• Urban Law Bulletin

The Urban Law Bulletin: August 13, 2019

The Urban Law Bulletin is a bi-weekly e-newsletter highlighting significant news and legal developments in the field of urban law.

Technology #technology

Cities Ban Government Use of Facial Recognition

Oakland became the third city in the U.S. to ban facial recognition technology since MIT and Stanford University researchers found both “skin-type and gender biases” in facial recognition programs. Concerns over surveillance continue to amass after discovery that federal investigators were scanning the photos of millions of Americans in state driver’s license databases without permission. The chair of Oakland’s Privacy Advisory Commission believes that facial recognition could “obliterate the First Amendment.”


A security camera in the Financial District of San Francisco. (AP/ Eric Risberg)

Housing and Development #housing

How Washington, D.C., Fought Housing Displacement

Communities throughout the country continue to face affordable housing challenges. “[C]ity leaders have begun to give greater consideration to shared equity housing models that use public subsidies to place housing and land under community control and ownership . . . .” Earlier this year, Washington, D.C. made a $138 million public investment for eleven affordable housing projects across the city.


Environment and Sustainability #sustainability

Court Upholds Village's Stormwater Fee Ordinance

In 2014, a village in Illinois adopted a storm water ordinance that imposed a fee on the owners of village property to provide a funding source for various improvements to the storm water system. Mark Green, a village resident, filed a lawsuit in 2015 against the village, claiming the fee was an unlawful tax. Last month, an Illinois appellate court upheld the village’s ordinance determining that there was a rational basis to support it.


Health #health

Alexandria, VA joins growing list of dementia-friendly cities

“Alexandria[, Virginia] joins a national network of over 200 cities working to train businesses, citizens and government officials, optimize infrastructure and develop technology to help an aging population . . . .” The city’s needs assessment and plan, prepared by the Alexandria Commission on Aging, covers six categories: social participation, respect and social inclusion; housing; transportation; communication; health and community services; civic participation and employment.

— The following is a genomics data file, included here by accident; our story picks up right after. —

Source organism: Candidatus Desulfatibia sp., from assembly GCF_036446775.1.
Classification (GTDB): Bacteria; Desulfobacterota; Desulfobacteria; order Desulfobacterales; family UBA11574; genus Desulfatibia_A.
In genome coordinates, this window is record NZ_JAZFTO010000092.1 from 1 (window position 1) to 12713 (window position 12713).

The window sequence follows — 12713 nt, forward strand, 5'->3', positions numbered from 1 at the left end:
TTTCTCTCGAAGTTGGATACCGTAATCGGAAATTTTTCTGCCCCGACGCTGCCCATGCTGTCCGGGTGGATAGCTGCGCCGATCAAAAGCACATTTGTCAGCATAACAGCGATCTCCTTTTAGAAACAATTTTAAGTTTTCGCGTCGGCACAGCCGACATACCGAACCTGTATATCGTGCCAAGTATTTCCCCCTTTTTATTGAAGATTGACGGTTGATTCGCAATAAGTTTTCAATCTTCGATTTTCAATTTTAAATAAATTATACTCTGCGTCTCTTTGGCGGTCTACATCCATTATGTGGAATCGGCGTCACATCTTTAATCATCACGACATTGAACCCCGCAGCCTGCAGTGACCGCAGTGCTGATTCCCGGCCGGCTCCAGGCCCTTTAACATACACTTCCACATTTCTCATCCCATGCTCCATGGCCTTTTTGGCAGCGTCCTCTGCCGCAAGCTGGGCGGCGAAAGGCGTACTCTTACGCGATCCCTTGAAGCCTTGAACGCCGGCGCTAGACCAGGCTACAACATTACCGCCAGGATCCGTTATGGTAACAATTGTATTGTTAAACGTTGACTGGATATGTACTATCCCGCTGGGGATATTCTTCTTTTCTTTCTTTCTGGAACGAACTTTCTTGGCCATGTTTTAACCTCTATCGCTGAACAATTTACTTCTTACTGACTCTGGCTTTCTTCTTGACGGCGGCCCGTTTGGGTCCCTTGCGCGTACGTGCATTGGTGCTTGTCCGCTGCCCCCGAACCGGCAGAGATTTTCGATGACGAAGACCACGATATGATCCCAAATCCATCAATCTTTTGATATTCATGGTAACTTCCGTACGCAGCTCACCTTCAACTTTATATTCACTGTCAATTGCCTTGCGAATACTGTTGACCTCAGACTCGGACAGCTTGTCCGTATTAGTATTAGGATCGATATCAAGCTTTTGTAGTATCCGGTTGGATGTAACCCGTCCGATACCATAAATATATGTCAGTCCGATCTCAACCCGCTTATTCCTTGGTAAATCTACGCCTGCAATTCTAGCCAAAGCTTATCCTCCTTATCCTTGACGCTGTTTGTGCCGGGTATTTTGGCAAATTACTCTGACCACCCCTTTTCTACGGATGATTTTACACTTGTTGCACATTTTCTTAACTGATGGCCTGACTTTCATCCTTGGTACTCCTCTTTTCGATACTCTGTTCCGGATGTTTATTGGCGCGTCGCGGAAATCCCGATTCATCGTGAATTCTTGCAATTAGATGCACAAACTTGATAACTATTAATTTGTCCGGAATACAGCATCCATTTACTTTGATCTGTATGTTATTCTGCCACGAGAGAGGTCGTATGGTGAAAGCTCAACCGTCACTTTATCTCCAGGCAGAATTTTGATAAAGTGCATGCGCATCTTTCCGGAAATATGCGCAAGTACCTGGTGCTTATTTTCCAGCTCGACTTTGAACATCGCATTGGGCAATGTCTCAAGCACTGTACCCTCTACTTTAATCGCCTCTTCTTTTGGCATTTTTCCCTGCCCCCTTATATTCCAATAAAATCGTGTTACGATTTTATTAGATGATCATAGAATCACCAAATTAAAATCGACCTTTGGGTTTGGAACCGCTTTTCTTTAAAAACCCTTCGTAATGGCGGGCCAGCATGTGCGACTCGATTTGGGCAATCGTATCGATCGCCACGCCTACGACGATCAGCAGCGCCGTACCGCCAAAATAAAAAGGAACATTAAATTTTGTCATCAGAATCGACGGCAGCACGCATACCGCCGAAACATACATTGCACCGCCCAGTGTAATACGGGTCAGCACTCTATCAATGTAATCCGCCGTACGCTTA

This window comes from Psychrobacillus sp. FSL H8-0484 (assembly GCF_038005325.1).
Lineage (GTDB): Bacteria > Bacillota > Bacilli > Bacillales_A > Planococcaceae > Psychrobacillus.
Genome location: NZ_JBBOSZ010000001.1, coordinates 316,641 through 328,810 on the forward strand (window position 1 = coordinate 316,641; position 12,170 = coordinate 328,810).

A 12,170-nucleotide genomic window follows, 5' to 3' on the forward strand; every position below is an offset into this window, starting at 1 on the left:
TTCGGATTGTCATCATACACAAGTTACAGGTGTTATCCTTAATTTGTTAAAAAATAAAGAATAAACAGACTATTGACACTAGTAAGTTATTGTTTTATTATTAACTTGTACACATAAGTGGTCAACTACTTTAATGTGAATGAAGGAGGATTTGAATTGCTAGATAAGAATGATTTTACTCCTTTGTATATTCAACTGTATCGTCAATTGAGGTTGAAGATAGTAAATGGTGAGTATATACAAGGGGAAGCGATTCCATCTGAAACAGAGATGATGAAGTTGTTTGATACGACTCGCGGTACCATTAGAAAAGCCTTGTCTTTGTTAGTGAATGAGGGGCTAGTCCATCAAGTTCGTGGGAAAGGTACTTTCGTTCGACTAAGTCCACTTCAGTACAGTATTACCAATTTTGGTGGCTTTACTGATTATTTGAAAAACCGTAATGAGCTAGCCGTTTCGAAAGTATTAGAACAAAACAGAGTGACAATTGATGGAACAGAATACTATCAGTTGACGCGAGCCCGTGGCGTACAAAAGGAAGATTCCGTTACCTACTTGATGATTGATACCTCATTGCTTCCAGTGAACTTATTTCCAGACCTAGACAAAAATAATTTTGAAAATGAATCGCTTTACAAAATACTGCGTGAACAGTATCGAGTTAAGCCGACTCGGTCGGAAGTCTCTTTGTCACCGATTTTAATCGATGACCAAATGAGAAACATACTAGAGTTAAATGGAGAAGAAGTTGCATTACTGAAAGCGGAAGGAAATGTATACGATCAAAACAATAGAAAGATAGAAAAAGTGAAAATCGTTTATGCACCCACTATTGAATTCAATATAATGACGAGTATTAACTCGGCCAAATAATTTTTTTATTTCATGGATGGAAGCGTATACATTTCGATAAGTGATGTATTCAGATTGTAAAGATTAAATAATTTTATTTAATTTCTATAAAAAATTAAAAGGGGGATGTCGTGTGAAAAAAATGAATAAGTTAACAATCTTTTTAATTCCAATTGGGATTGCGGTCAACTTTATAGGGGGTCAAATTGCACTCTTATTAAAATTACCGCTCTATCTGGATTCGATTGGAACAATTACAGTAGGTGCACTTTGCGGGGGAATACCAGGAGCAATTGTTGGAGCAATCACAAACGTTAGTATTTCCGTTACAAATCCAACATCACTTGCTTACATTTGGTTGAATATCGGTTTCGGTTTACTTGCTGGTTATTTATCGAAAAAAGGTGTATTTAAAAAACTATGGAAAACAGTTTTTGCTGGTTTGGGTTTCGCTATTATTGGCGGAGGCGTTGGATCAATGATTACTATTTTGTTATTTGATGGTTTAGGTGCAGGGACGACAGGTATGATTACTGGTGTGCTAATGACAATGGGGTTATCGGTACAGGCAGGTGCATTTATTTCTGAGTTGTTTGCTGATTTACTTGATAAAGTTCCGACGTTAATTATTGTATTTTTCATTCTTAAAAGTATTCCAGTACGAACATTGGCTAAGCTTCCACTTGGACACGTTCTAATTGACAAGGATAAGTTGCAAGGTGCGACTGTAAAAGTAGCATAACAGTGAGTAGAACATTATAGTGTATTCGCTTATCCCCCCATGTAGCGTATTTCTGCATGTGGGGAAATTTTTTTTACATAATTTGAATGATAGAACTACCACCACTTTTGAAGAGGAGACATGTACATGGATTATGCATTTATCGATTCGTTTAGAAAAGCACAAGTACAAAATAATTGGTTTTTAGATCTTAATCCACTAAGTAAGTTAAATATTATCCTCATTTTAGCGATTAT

(Credit: Thomas Quine, Flickr )

City-State Relations and Preemption #preemption

As Ohio and Texas Shootings Bring Calls for Change, Officials Try to ‘Thread the Needle’

The discussion over the adoption of “red flag” gun laws has been renewed in the aftermath of the devastating mass shootings in Dayton, Ohio and El Paso, Texas. These laws typically authorize courts to issue a special protection order, allowing police to temporarily confiscate firearms from individuals who are found to be a danger to themselves or to others.


The memorial to the shooting victims in Dayton, Ohio


Scholarship Corner #scholarship

"A sizable number of Americans believe that voter fraud occurs. To combat voter fraud—or at least the perception that it exists—many states have recently enacted laws that impose documentary identification requirements on their voters. These so-called ‘voter ID laws’ typically require a citizen to prove his identity with a government-issued ID before he can cast his ballot. Such voter ID laws come in various guises and are currently in force in thirty-five states. In most states, these laws, which have been enacted along strictly partisan lines, have been divisive and controversial."

Eugene Mazo, Finding Common Ground on Voter ID Laws, 49 U. Mem. L. Rev. 1234 (2019).


Now Available: Global Perspectives in Urban Law: The Legal Power of Cities

Global Perspectives in Urban Law: The Legal Power of Cities is a collaborative scholarly focus on comparative and global perspectives in the growing field of urban law. This brand new volume offers diverse insights into urban law, with emerging theories and analyses of topics ranging from criminal reform and urban housing, to social and economic inequality and financial crises, and democratization and freedom for individual identity and space. Particularly now, social, economic, and cultural issues must be closely examined in conjunction with the rule of law not only to address inadequate access to basic services but also to construct long-term plans for our cities and our world. The book is now available from Routledge here.

Global Perspectives in Urban Law: The Legal Power of Cities (Nestor M. Davidson & Geeta Tewari eds., Routledge 1st ed. 2018). #international


We thank the Urban Law Center’s Urban Law Student Fellows for assisting in preparation of The Bulletin, which provides news in major areas of urban law, and categorizes the stories as follows:

· City Administration and Urban Governance #administration

· City-State Relations and Preemption #preemption

· Diversity, Equality, and Inclusion #equality

· Environment and Sustainability #sustainability

· Housing and Development #housing

· International/Global Urban Law #international

· Law and Justice #justice

· Public Health #health

· Technology #technology

· Transportation and Infrastructure #transportation

· Urban Mobility #mobility

· Urban Planning and Space #planning


If you have an article, legal decision, or commentary that you would like to share in an upcoming Bulletin, please email it to urbanlaw@fordham.edu.

Subscribe to The Urban Law Bulletin here.


The Urban Law Center at Fordham University School of Law

Nestor M. Davidson

Faculty Director, Urban Law Center


Geeta Tewari

Associate Director, Urban Law Center


Urban Law Student Fellow Contributors

Quinn D’Isa

Justin Meshulam

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